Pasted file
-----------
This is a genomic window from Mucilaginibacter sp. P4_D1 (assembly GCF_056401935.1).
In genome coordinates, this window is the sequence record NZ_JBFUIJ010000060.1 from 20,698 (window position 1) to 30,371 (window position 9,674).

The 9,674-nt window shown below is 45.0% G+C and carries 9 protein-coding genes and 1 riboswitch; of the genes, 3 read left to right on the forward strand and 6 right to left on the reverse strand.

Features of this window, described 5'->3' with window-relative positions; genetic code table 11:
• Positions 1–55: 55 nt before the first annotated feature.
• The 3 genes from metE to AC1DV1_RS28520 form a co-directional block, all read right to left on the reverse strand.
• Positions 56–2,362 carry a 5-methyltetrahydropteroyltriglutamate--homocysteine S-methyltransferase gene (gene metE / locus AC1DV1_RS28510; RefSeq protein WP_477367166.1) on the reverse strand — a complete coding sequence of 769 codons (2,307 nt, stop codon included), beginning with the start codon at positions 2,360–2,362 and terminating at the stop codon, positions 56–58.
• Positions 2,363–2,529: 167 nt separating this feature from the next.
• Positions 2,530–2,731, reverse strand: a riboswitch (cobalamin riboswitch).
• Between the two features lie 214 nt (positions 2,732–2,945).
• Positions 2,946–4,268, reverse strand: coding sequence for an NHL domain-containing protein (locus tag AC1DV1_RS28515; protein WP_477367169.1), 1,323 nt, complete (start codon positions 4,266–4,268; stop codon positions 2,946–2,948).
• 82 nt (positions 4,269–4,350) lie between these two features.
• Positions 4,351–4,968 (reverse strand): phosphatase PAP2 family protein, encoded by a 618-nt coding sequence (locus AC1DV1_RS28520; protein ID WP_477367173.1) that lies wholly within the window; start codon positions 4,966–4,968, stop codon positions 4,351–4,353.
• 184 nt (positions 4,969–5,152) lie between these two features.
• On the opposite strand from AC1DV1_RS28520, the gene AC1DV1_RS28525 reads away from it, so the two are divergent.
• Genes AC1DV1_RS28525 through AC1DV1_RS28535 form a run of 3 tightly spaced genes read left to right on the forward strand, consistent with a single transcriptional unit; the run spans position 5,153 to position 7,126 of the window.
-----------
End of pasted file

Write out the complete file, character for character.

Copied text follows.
This is a genomic window from Mucilaginibacter sp. P4_D1 (assembly GCF_056401935.1).
In genome coordinates, this window is the sequence record NZ_JBFUIJ010000060.1 from 20,698 (window position 1) to 30,371 (window position 9,674).

The 9,674-nt window shown below is 45.0% G+C and carries 9 protein-coding genes and 1 riboswitch; of the genes, 3 read left to right on the forward strand and 6 right to left on the reverse strand.

Features of this window, described 5'->3' with window-relative positions; genetic code table 11:
• Positions 1–55: 55 nt before the first annotated feature.
• The 3 genes from metE to AC1DV1_RS28520 form a co-directional block, all read right to left on the reverse strand.
• Positions 56–2,362 carry a 5-methyltetrahydropteroyltriglutamate--homocysteine S-methyltransferase gene (gene metE / locus AC1DV1_RS28510; RefSeq protein WP_477367166.1) on the reverse strand — a complete coding sequence of 769 codons (2,307 nt, stop codon included), beginning with the start codon at positions 2,360–2,362 and terminating at the stop codon, positions 56–58.
• Positions 2,363–2,529: 167 nt separating this feature from the next.
• Positions 2,530–2,731, reverse strand: a riboswitch (cobalamin riboswitch).
• Between the two features lie 214 nt (positions 2,732–2,945).
• Positions 2,946–4,268, reverse strand: coding sequence for an NHL domain-containing protein (locus tag AC1DV1_RS28515; protein WP_477367169.1), 1,323 nt, complete (start codon positions 4,266–4,268; stop codon positions 2,946–2,948).
• 82 nt (positions 4,269–4,350) lie between these two features.
• Positions 4,351–4,968 (reverse strand): phosphatase PAP2 family protein, encoded by a 618-nt coding sequence (locus AC1DV1_RS28520; protein ID WP_477367173.1) that lies wholly within the window; start codon positions 4,966–4,968, stop codon positions 4,351–4,353.
• 184 nt (positions 4,969–5,152) lie between these two features.
• On the opposite strand from AC1DV1_RS28520, the gene AC1DV1_RS28525 reads away from it, so the two are divergent.
• Genes AC1DV1_RS28525 through AC1DV1_RS28535 form a run of 3 tightly spaced genes read left to right on the forward strand, consistent with a single transcriptional unit; the run spans position 5,153 to position 7,126 of the window.